The first step in building a healthy community is to turn towards one another, to shift the seating so we can see and hear each other. Circle Ways honors all traditions that support this turning. When our children learn the “art of collaboration,” they take with them a portable skill that will support them, those around them, and our home, this planet.

At Circle Ways we turn towards one another when there has been harm, because we look to heal rather than punish.

Pervasive alienation can be transformed into meaningful collaboration.

Simply put:

1. Social-emotional and academic learning are inextricably linked. As we grow our hearts and expand our emotional vocabulary and capacity, we deepen our understanding of academic content and experience.

As Thoreau says in his essay, “Economy”:

“Who shall say what prospect life offers to another. Could a greater miracle take place than for us to look through each other’s eyes for an instant? We should live in all the ages of the world in an hour; ay, in all worlds of the ages.  History, Poetry, Mythology! – I know of no reading of another’s experience so startling and informing as this would be.”                                                                                

2. Schools can be difficult places. There are children in urban schools who say every act of kindness is a sign of vulnerability. If we can’t learn to be kind to one another, we develop a cycle of alienation. When students are alienated, physical, emotional, spiritual, and interpersonal health decline and disease results. 

So, how do we restore our schools as places safe for emotional and intellectual inquiry?

3. Council is a practice of awareness and respect for each other and the natural world. When a school adopts a council practice, it grows a common infrastructure, a language and means for collaboration. Council engages all members of the school community: youth, parents, educators, administrators, counselors, shopkeepers, police, and neighborhood elders. All re-engage when we return our attention to care of the children and make the school the beating heart of our community.

4. Council: a circle, a center, a beginning and ending, and intentions. It is how we learned when we lived in villages, paying attention to one another and the world around us, listening as a matter of survival. Listening and speaking from the heart are core intentions of council practice. Council is not just sitting around talking. It is a place for play, celebration, dance, art, and music making. It is a way to celebrate, as well as to bring our concerns, our griefs and losses, our dreams, plans, and commitments.  Ultimately, council is anything we do with a heightened awareness of self, other, and the world around us.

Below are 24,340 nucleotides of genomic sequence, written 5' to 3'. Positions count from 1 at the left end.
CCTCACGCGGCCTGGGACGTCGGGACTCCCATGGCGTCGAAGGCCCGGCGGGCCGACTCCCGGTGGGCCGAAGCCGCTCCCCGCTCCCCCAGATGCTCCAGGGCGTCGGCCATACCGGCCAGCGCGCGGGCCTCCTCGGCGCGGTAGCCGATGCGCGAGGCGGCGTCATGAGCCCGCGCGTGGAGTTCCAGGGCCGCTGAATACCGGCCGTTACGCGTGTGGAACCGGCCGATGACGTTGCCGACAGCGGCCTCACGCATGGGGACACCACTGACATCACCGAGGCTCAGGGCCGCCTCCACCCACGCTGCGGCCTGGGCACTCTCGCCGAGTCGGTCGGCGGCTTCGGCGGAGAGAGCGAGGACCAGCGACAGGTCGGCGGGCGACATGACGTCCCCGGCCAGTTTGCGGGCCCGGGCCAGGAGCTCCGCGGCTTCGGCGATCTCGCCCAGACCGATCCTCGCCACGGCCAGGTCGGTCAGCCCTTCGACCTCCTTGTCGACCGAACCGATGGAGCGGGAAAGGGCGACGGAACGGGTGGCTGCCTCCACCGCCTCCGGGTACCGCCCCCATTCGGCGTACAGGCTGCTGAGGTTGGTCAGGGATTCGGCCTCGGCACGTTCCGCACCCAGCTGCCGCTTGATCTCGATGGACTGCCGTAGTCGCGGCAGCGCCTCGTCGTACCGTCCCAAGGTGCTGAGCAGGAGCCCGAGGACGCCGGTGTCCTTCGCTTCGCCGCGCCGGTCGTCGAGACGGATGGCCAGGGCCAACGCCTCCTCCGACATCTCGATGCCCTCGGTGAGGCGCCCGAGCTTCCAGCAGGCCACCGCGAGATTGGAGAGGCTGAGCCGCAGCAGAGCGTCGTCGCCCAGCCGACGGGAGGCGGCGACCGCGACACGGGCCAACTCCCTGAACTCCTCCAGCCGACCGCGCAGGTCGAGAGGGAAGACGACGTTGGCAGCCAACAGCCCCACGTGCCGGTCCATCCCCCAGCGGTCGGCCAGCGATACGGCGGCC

5. Every culture worldwide has some form of structured practice for meaningful, respectful dialogue. In English we say, “council,” while the Hawaiians say, “Ho’oponopono,” in Zimbabwe, “Dare,” in Lakota they say, “Oyate Omnechia”—circle of great importance. Nowadays, it is often just called “circle.”

6. When we rearrange the furniture or sit on the floor to see one another, this simple act radically changes the ways we relate and learn.  While current practices in schools value bringing "relevance" to the curriculum, rarely do we give the children (or ourselves) time to reflect on experience. Reading and writing skills require developing both an appreciation for the value of one's own story and an appreciation of the stories of others. Through council, academic teachers learn to link concepts from all disciplines—including math and science—to the lived experience of the students, bringing an evolving relevance to the classroom.

7. The children teach us in these circles. They teach us about what they need, what they experience, the parameters, joys and challenges of their changing world. When we, as educators, are privy to these needs, we can respond with meaningful curriculum. Without it, we are always hopelessly behind in our service to the children.

8. For council to be authentic for the children, the adults in the school must practice with one another. The atmosphere of a school campus depends largely on the quality of adult interactions. If we ask the children to speak with authenticity and listen with respect, we must do so ourselves. When the adults in the community walk their talk, the children feel it and respond in kind. When children witness the elders meeting on their behalf, their confidence in the future is evoked.  In "wisdom councils," staff, parents, and community members learn from one another.  As students, staff, and parents practice council at your school, people visiting the campus feel an atmosphere of mutual respect—an environment that nurtures learning.

9. Adult participation in school-based councils requires bridge-walking between one’s humanity and one’s role. The challenge for an administrator with staff is like that of the teacher with students. As it turns out, students understand how to shift between seeing the teacher who stands and delivers and the human being who listens and learns along with everyone else! And when teachers see the humanity in their administrators, they are more, not less, likely to value the managerial responsibilities assumed by them. 

10. When a relational norm is broken and harm is done, the circle is the form for “restorative” justice.  As Beverly Title says, our task is to develop "accountability within a context of care.”